Wednesday, December 23, 2015

"I Showed My Four Year-Old Grandson The Sunset"

I do not know what people remember from when they were four.  I myself recall virtually nothing, other than two stories about my Dad, who passed away when I was six. 

One of them involved a commuter train trip we took together to nearby Hamilton, Ontario.  The other memory involved my mother’s sending me outside in the winter to get some fresh air and my father turning the TV around so I could watch my favorite programs through the window.

Other than that, it’s a blank.

Which leads me to wonder what my now four year-old grandson (Step-grandson but who’s counting?) will remember about me?

(It sometimes saddens me that, especially if your grandchildren come late, their enduring perception of you is this creaky old man with diminishing energy.  I used to be this vital and exuberant crank!)

I have this strategy for having grandson Milo remember me that I am not at all certain will be effective:

“Memory-Inducing Repetition.”

I repeat things over and over, hopefully deepening the engram grooves in Milo’s “Memory Bank”, thus enhancing these experiences’ chances of not ephemerally slipping away.

There are drummed-into-his-head catchphrases like:

“I love this boy, and I don’t care who knows it!”

Set-ups for cherished “inside” jokes, like me asking him,

“Have you ever had popcorn?”

(It is apparently unsafe for little children to eat popcorn.  The first time I heard Milo had not tried any, I slapped my forehead dramatically and said, “I can’t believe it!  You’ve never had popcorn?”  Having turned four, Milo is now permitted to eat popcorn.  But we repeated the “Popcorn Routine” for interminably.  And it always tickled him to death.  Especially the “head slap.”) 

Milo’s presence leads me to compose improvised ditties, especially when there are important lessons to be learned. 

Hence, the catchy – and endlessly repeated –

“Don’t poop in the pool
It’s not really cool.
There’s only one rule:
Don’t poop in the pool.”

And the hygienically related (cribbed from a restaurant bathroom notice, sung in a lilting South American tempo):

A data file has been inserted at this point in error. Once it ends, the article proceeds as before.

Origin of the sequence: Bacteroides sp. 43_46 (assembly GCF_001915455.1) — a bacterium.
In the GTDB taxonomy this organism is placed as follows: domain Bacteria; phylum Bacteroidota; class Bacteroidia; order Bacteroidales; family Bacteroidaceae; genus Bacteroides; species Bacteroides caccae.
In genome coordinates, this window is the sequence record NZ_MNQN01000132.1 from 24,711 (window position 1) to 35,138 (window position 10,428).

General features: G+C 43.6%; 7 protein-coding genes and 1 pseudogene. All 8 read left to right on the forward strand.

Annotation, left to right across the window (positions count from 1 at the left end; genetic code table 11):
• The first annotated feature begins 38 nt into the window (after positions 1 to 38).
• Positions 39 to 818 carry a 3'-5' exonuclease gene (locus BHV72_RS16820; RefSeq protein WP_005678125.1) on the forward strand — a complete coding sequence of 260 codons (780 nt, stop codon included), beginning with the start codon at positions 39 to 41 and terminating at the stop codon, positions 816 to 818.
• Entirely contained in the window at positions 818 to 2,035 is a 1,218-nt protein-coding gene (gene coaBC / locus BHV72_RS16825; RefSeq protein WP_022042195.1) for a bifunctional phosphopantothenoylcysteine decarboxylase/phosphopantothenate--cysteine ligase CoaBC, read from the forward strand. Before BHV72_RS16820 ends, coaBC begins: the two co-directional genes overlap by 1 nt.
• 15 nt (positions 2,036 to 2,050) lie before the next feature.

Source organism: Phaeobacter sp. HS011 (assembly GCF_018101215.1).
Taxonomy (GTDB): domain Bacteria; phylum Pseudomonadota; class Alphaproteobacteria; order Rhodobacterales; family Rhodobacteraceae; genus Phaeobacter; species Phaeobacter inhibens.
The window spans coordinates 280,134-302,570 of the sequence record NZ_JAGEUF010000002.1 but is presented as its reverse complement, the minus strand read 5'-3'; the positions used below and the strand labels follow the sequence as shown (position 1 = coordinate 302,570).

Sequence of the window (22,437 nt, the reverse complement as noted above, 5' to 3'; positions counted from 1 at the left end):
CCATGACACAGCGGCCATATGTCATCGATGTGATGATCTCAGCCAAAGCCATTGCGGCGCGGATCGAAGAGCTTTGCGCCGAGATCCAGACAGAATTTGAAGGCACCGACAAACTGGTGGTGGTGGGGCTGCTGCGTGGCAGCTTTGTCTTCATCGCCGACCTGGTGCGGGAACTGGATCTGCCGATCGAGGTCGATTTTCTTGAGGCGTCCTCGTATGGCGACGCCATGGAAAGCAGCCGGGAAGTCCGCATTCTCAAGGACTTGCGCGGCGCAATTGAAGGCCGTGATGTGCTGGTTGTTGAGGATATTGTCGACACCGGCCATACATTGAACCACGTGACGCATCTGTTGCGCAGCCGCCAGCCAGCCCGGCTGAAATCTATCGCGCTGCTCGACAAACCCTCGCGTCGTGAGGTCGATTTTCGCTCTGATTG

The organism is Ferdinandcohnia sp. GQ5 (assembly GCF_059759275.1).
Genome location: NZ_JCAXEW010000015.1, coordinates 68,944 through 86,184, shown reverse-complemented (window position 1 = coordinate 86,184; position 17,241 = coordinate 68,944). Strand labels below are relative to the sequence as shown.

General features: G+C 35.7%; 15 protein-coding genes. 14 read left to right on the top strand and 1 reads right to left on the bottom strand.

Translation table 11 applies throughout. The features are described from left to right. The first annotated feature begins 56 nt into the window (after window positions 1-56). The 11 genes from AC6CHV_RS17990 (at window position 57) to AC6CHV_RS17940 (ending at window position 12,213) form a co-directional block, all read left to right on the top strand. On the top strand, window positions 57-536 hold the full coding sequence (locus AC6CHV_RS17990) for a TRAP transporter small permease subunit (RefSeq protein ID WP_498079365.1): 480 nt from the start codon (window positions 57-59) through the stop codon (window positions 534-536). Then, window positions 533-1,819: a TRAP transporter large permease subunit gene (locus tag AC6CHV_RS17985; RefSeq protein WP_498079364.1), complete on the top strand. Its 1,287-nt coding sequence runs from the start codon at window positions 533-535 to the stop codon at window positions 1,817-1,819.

“Laven sus manos (Spanish for “Wash your hands.”)
Laven sus manos
Laven sus manos today.
Laven sus manos
Laven sus manos
Don’t pee and just walk away.”

(Complete lyrics available on request.)

I want him to remember these things.  No.  I want him to remember me.  And the things that I liked to do.

And so, late Tuesday afternoon, when Milo and Dr. M were heading for the garage to drive him home after his weekly after-school visit – Dr. M’s car is equipped with a “Baby Seat”, which children today are confined to until their Bar Mitzvah – I was inspired to call Milo back so I could show him the sunset.

I have always liked sunsets.  That’s not exactly correct.  There was a girl I liked who liked sunsets, and so:

“I liked the girl.”

“The girl liked sunsets.”

I liked sunsets.”

Something of that syllogistical nature.

At some point – the girl now long gone – I began to enjoy sunsets without the ulterior motive, appreciating their splendor wherever I was.  I watched sunsets in Hawaii.  I observed fiery sunsets in Kenya.  I saw the sun drop behind minarets in Istanbul.

Always a humbling and reverberating experience.

From a TV writing standpoint, I wrote one of my most heartfelt episodes for The Mary Tyler Moore Show entitled “Ted’s Change of Heart”, which concluded with the entire “Mary” cast of regulars standing transfixed at a window, appreciating the Minneapolis sunset.  That script garnered me both an Emmy nomination and The Humanitas Prize.

So when I asked Milo to stand beside me,

I was sharing an experience I sincerely cared about.

There we were, grandpa (although I am called “Pappy”) and grandson, witnessing the everyday wonder of the descending sun.  Which you can catch in vivid clarity when you are living by the ocean. 

It is truly magnificent:

A fiery disc slipping slowly behind a boundaryless horizon.

On the Friday evening that flew off to California, departing Toronto forever, a dinner guest, my Great-Uncle Benny, lifted a wine glass in my honor and proclaimed,

“Here’s hoping you miss us.”

I have never forgotten that.

But I was not four when he said it.

While Milo remember we watched the sunset together?

Biologically unlikely.

But we will continue to do so.

To boost the chances that he might.

1 comment:

FFS said...

No better way to spend one's time than imprinting memories of ourselves on our grandchildren. Nice to think that in 50 years someone will remember us.